36. I love Jamie’s honesty and all the info I learn from this blog. I know that homeschooling can be fraught with difficulty..and at the same time, does it have to be to the cry every day degree (not to discount your emotions, by any means)? I wonder if Jamie had this blog (ha ha) or other resources would that have helped, or is it just a trial by fire undertaking? I know Jamie mentions not knowing child development and a local support structure. Is there anything, Jamie, that you feel looking back, could have made the journey smoother?

  37. My children are 6, 4, and 7 months, and I often wonder if everything I’m doing is right or wrong? Especially wondering if my kids will turn out to be criminals or something on some days lol. This is normal right? Did you feel like that sometimes when your kids just bickered constantly and wouldn’t listen? I just want to know that there is hope and I’m not totally screwing it up, but their behavior is normal. I gain a lot of insight from your blog, as I am an introverted, homeschooling mama with very little time to herself too.

  38. Thks for your encouraging blog! Like a breath of fresh air! It’s good that is normal for it to be hard and that it will get better!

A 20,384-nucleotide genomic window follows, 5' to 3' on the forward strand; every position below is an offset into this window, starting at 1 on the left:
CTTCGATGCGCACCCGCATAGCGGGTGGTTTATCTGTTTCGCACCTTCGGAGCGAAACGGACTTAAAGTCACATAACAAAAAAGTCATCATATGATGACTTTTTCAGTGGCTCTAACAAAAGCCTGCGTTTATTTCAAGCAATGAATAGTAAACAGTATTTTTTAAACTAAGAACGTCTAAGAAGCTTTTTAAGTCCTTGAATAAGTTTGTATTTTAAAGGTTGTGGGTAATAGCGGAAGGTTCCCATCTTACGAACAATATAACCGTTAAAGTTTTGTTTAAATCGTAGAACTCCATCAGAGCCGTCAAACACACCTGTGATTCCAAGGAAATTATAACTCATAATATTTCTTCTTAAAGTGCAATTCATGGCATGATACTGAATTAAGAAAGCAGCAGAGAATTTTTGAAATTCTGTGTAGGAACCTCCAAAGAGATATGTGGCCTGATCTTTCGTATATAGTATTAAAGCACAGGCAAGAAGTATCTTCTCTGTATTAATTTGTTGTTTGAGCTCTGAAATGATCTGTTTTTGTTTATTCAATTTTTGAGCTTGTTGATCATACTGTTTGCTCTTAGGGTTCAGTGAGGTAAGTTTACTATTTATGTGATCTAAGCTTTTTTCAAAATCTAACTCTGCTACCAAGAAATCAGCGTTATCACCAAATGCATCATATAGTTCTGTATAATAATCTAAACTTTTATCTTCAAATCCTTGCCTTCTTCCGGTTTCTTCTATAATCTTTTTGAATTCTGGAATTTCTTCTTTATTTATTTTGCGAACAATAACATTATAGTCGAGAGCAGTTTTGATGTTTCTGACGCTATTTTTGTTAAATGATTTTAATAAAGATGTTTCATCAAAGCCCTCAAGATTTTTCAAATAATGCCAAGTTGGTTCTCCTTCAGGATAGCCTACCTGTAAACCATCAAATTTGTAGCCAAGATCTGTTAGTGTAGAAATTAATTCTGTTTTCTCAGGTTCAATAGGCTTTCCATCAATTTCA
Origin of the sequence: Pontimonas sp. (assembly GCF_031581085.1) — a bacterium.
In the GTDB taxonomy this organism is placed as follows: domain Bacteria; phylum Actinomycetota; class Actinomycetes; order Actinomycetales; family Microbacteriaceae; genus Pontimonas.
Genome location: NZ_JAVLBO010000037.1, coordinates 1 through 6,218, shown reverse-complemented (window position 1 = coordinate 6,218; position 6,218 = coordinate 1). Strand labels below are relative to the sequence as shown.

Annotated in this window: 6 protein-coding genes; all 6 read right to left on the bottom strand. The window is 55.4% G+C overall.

39. Kay Kanthlall says:

    Thank you for post, it is very encouraging:)
    It’s my second year home educating my kids and I also have days like these when I can’t help but cry. But when I sit back and reflect on my journey, I realise what a positive impact home educating my children have made. It’s articles like these that motivate and inspire us moms to keep on, keeping on!

  40. Another raw, honest post. Thanks for keeping it real.

  41. Thank you! We are coming to the end of our first year homeschooling, and I have found myself coming to your site so often for insight and encouragement. We kind of floundered through the year with great intentions and then settled into whatever we could manage with a six year-old with mosaic Down syndrome, a four-year old, and almost-two-year old. 🙂 Not nearly as organized and structured as I imagined, but more learning has happened in this little homeschool year than I could have imagined with a daily dose of seatwork and lots of legos, outside time, dirt, shovels, paints, rocks, string, glue, and crayons! Thank you for your posts, for sharing your heart, and for encouraging mine. 🙂

  42. Your posts are always so encouraging. Thank you.

  43. How can I learn more about this type of homeschooling and where it is acceptable?

  44. Thank you.

  45. Thank you so much for being so transparent. I am the momma of a 5, 6 & 7 year old boys who are all about to get older (birthdays coming eek!). We have always home schooled. But, we have always been pretty home bound as well. We moved out of CT in 2009 and have been pretty isolated ever since. I am a text book example of an introvert and highly sensitive person. I find my days to be overwhelming and I, too, pray for bedtime. It’s comforting to know that I am living is not only my battle but many mothers across the world. <3